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Opinion: The Pixel 4a can beat the new iPhone SE 2

This week Apple well and truly laid the smackdown in the world of tech, unveiling its latest iPhone SE 2 smartphone mere months before Google is tipped to release it’s swish new Pixel 4a.

And boy does this put the pressure on Google. Featuring dinky dimensions and pretty much all the, on paper, features iPhone fans have been wishing for, the second-generation iPhone SE is already drawing attention from iOS and Android users alike. But for us here at Trusted Reviews, the Pixel 4a could still be a huge hit, if it takes four key queues from Apple’s iPhone SE 2 playbook.

1. It’s all about the money

Flagship phones are great. Their price tags are not. For years analysts and most companies’ sales figures have made it clear people don’t want, or outright can’t afford, to spend £1000-plus on a smartphone. The mid-range market is universally acknowledged by Gartner, Kantar, IDC and EY as the fastest growing.

Which is why Apple’s decision to price the iPhone SE 2 in the same £400 bracket as the Pixel 3a – Google’s best selling Pixel to date – was outright genius. With the iPhone 8 dead this gives buyers on a budget a chance to get a brand spanking new iPhone, without having to lose bragging rights and go for an older model.

For us here at Trusted Towers, if Google wants to rob Apple of its glory, it’ll have to pull the same trick it did with its Nexus devices many moons ago and undercut the iPhone SE 2 on price. Specifically, it should return to the £200-300 market.

2. Noone cares about gimmicks or specs

Google also needs to make sure not to confuse buyers. Every Pixel device we’ve reviewed has, for the most part, been a technical wonder featuring top-end hardware and a wealth of cutting edge, never before seen features.

But to date, Pixel devices have never been top-selling phones. What does this tell us? Noone cares about gimmicks. Going into laborious detail about how intelligent the AI powering a phone is and adding pointless things like “air gestures”, and a special “radar” sensor isn’t going to win over consumers.

As much as it pains the tech-geek in me if Google wants to grab the attention of regular buyers it needs to tone down its inside baseball tech talk and articulate the Pixel 4a’s perks in layman’s language anyone can understand.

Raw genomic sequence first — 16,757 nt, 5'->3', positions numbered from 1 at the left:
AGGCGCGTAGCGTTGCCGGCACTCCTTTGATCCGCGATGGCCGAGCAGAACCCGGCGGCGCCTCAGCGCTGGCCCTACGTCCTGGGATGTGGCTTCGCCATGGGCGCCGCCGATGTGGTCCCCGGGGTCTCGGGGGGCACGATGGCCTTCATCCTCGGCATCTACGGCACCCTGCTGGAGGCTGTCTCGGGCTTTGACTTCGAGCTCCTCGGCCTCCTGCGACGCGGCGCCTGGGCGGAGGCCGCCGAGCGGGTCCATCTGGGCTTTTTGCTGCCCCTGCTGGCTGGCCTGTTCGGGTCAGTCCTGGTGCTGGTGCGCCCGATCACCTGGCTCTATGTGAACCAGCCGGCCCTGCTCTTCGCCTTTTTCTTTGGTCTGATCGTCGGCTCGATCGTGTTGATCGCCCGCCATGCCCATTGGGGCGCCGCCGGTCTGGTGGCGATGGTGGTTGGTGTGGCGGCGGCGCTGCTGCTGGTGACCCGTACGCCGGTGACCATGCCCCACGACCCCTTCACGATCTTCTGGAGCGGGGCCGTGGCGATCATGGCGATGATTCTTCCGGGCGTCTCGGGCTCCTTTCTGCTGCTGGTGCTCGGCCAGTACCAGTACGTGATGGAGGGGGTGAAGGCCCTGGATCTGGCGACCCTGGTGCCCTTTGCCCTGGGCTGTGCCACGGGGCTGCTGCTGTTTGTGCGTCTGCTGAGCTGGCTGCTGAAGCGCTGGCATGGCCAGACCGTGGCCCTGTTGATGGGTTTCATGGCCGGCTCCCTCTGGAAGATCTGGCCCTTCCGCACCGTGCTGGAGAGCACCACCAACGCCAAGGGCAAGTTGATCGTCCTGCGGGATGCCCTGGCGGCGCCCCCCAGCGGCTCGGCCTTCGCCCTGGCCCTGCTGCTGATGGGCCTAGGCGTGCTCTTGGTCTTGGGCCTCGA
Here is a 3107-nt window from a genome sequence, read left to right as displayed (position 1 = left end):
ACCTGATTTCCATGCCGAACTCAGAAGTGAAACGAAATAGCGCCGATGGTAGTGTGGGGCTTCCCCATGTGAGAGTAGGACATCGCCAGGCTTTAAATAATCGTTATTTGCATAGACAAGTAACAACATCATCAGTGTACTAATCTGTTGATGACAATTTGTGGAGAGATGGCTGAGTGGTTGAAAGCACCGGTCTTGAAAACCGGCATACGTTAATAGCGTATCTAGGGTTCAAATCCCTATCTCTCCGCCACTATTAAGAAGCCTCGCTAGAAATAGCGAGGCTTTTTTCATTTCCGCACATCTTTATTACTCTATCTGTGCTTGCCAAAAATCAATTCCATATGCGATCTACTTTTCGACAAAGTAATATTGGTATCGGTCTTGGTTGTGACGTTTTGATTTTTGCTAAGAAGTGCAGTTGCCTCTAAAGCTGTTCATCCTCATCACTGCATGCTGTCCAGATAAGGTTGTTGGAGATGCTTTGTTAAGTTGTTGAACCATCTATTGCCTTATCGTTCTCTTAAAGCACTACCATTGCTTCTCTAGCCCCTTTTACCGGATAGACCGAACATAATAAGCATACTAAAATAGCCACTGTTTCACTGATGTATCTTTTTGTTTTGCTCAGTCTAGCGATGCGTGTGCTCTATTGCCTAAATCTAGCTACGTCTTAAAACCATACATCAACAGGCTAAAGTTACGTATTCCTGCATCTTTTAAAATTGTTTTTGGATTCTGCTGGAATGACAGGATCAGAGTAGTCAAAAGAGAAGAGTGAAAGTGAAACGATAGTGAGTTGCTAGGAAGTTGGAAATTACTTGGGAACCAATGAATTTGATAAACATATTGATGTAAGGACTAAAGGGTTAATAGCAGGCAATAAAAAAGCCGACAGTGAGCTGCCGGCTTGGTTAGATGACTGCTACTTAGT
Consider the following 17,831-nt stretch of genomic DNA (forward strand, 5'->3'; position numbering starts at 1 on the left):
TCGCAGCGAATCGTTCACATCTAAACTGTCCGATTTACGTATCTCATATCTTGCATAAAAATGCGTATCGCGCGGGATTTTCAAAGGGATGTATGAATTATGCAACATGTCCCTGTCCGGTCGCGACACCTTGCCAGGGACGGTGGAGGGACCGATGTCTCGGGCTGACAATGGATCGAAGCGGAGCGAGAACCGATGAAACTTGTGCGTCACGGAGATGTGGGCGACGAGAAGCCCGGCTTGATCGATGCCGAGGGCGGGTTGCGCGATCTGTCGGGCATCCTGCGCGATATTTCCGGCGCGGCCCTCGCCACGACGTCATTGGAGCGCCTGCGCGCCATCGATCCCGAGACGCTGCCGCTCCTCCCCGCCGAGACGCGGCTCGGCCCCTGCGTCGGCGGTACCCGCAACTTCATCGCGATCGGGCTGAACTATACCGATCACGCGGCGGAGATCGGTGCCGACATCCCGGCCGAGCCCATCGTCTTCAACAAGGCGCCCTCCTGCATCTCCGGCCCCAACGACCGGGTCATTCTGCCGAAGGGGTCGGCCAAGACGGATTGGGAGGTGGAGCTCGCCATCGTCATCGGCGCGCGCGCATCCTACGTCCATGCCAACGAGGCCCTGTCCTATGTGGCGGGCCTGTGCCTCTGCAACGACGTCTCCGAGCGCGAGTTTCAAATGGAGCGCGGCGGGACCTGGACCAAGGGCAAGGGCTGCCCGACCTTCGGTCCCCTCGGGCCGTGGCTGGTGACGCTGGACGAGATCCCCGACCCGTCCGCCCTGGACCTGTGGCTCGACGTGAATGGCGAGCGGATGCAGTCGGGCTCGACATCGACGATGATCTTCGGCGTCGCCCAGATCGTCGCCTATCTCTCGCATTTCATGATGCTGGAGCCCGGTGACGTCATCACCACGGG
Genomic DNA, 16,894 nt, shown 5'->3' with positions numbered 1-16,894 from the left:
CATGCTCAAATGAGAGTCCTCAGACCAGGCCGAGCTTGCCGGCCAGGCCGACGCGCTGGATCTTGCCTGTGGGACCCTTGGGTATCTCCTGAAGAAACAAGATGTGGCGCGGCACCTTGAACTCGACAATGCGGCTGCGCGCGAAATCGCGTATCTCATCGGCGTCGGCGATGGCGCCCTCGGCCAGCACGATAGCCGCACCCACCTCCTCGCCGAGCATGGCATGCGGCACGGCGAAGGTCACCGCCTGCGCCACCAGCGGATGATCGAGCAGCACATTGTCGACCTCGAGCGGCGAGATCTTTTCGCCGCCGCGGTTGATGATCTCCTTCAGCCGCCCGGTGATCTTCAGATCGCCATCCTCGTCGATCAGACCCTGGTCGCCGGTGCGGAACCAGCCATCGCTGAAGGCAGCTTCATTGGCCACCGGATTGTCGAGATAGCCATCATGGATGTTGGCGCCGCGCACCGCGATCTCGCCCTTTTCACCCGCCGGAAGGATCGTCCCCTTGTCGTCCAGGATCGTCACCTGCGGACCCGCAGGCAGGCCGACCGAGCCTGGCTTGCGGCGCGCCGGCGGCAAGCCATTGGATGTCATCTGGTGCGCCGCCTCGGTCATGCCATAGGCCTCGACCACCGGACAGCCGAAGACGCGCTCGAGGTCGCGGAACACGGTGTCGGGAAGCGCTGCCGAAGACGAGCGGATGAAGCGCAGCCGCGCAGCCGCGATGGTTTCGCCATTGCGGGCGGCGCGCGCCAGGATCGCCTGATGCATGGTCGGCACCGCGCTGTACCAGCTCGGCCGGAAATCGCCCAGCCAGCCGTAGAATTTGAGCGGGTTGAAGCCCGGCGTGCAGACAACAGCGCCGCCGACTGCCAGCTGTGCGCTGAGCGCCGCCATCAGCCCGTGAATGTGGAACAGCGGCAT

Related: Best phone 2020

3. The camera is the most important feature

This is particularly true when it comes to camera tech. For years Pixel handsets have been among, if not the, best camera phones money can buy.

But if you ask most people on the high street, they’ll probably tell you the iPhone’s the best. Why? Because Apple’s better at marketing – trust us, there are at least five flagships that are as good if not better at taking photos than the iPhone 11 on the market right now.

What’s more, Google should also have the stock to put its money where it’s mouth is with the Pixel 4a’s camera, if it pulls the same trick it did with the Pixel 3a and loads the 4a with the same setup as the regular Pixel 4 and Pixel 4XL.

If it does the camera will be way more advanced, on paper, than the iPhone SE 2’s single sensor arrangement.

4. 5G still isn’t a deal-breaker

One other key takeaway from the iPhone SE 2 is that, at least for now, most consumers don’t give-a-monkeys about 5G connectivity.

Despite the network rolling out at a near fevered pace and offering a variety of benefits, the fact no-one batted an eyelid about the lack of 5G on the iPhone SE 2 shows it’s still not a key factor for most buyers.

This may change over the next year, but for now, Google will likely be better focussing on keeping the Pixel 4a’s cost down, rather than loading it with 5G – which as we learned from Samsung during the Galaxy S20’s launch adds as much as £100 to a phone’s price.

Instead, Google should learn from Apple and load the Pixel 4a with the same chip as the 4. This’ll let users get super-fast performance without radically bumping the phone’s cost.

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